A group of New Yorkers, mostly from the Lower East Side, filed a class action lawsuit Thursday against congestion pricing, saying a full environmental impact study must be conducted before the plan moves forward.
What You Need To Know
- A group of New Yorkers, mostly from the Lower East Side, say the MTA ignored the effects of the congestion pricing toll on their neighborhood
- They say it will bring more cars to the FDR Drive to avoid the toll
- New Jersey also updated its lawsuit, claiming the tolling plan is unconstitutional
The suit, filed by a group called New Yorkers Against Congestion Pricing, claims the Federal Highway Administration ignored the MTA's own environmental assessment that showed increased pollution and traffic on roads like the FDR Drive along the Lower East Side.
"We have residents constantly going to the hospital, we have 9/11 respiratory issues in [NYCHA's] Alfred E. Smith [Houses] alone," said Aixa Torres, president of the Al Smith Residents Association. "The upper spectrum of the NYCHA residents [has] asthma. And so now, we're going to have a parking lot."
The suit maintains the FHA should go beyond an assessment and produce an environmental impact statement.
“The city, the state, the federal government did not do the proper review to protect the very citizens that were supposed to be protected by the environmental laws of this nation,” said Jack Lester, who is the lawyer for the group.
It’s the same argument made in a lawsuit by the teacher’s union and Staten Island officials, as well as in two suits out of New Jersey.
Meanwhile, New Jersey Gov. Phil Murphy announced this week he’s amending the state’s suit — formally bringing in the MTA and arguing that the toll scheme violates the “dormant commerce clause” of the constitution.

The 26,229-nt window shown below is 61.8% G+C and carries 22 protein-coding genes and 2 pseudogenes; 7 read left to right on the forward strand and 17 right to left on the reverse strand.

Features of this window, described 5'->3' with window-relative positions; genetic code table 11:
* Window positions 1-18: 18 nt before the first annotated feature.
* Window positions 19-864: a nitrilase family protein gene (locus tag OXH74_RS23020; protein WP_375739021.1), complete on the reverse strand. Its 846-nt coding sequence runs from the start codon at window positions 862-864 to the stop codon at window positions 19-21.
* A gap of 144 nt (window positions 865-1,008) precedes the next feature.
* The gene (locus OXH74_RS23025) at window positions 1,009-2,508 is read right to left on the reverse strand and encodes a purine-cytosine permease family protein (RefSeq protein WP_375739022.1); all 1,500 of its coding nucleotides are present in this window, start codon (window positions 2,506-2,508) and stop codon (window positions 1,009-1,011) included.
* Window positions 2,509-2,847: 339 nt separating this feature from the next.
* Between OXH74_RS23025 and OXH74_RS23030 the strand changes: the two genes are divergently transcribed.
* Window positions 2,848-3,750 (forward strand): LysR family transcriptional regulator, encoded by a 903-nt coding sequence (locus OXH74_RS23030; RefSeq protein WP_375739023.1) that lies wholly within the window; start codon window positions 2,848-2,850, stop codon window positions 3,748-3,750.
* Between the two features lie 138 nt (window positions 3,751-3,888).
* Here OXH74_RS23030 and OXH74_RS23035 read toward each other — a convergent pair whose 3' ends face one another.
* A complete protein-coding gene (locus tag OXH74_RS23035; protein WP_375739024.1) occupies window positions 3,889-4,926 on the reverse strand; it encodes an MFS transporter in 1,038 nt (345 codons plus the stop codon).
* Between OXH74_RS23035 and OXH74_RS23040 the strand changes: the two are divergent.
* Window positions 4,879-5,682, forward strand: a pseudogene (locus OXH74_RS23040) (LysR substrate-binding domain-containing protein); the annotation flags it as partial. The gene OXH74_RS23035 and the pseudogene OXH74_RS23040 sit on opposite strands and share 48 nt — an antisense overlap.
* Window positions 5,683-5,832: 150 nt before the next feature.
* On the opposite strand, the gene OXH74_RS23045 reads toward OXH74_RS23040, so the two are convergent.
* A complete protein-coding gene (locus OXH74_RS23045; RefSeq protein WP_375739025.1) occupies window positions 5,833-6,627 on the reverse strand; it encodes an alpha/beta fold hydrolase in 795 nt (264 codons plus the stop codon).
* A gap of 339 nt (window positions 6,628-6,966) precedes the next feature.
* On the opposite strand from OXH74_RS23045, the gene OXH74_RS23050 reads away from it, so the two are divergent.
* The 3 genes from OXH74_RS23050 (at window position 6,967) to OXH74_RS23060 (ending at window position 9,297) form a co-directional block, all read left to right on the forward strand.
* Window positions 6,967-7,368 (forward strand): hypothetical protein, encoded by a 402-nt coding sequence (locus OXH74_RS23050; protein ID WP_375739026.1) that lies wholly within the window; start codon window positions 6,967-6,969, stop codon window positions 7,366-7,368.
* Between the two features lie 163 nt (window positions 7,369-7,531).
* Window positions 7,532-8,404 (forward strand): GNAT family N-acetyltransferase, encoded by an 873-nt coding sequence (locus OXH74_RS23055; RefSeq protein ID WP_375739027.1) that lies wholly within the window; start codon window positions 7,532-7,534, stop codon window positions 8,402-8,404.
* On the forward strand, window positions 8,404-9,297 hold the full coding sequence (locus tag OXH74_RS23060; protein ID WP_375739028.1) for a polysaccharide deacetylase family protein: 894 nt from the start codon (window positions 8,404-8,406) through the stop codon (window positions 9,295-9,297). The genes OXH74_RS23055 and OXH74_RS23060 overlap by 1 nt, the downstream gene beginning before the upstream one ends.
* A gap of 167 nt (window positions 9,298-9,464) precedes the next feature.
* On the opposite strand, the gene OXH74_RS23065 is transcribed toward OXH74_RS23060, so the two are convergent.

“States are not allowed to discriminate against goods or people from other states,” Roderick Hills, professor of the NYU School of Law, said of the clause. “We’re one big country, so New York has to treat New Jersey people just like New York people. So they couldn’t charge a special toll on New Jersey people that New Yorkers didn’t have to pay.”
Hills said this may be more of a public relations ploy than a legitimate argument.
New Jersey and now two residents joining the suit who are low-income and say it discriminates because they won’t receive the same tax credits low-income New Yorkers will who live in the Central Business District.
“It’s a little bit of a stretch to say this discriminates in favor of New Yorkers,” Hills said. “It simply treats new Yorkers the same way new jersey treats New Jersey-ites. Everybody pays taxes to their own state. So everyone only gets credit to their own state.”
In a statement, John McCarthy, chief of policy and external affairs from the MTA, wrote: “You’ve got to be kidding. New Jersey collects millions from New York drivers who use the New Jersey Turnpike and Garden State Parkway, but it’s somehow unconstitutional for New York to toll its own roads?”
As for whether the government should have done a more thorough reviews, Hills said, “Typically, the courts will defer to the federal government if they feel they did a good-faith job.”
The new lawsuit with 34 plaintiffs could be merged with the other lawsuit from the United Federation of Teachers and Staten Island.
So far, no hearing date has been set.
In response to the latest lawsuit, the MTA said: “This issue has been exhaustively studied in the 4,000-plus page environmental assessment, and will be re-evaluated for the adopted tolling structure before tolling commences. It’s time to move forward and deal with the congestion that’s clogging roads and slowing down emergency vehicles, buses and commerce while also polluting the air we breathe.”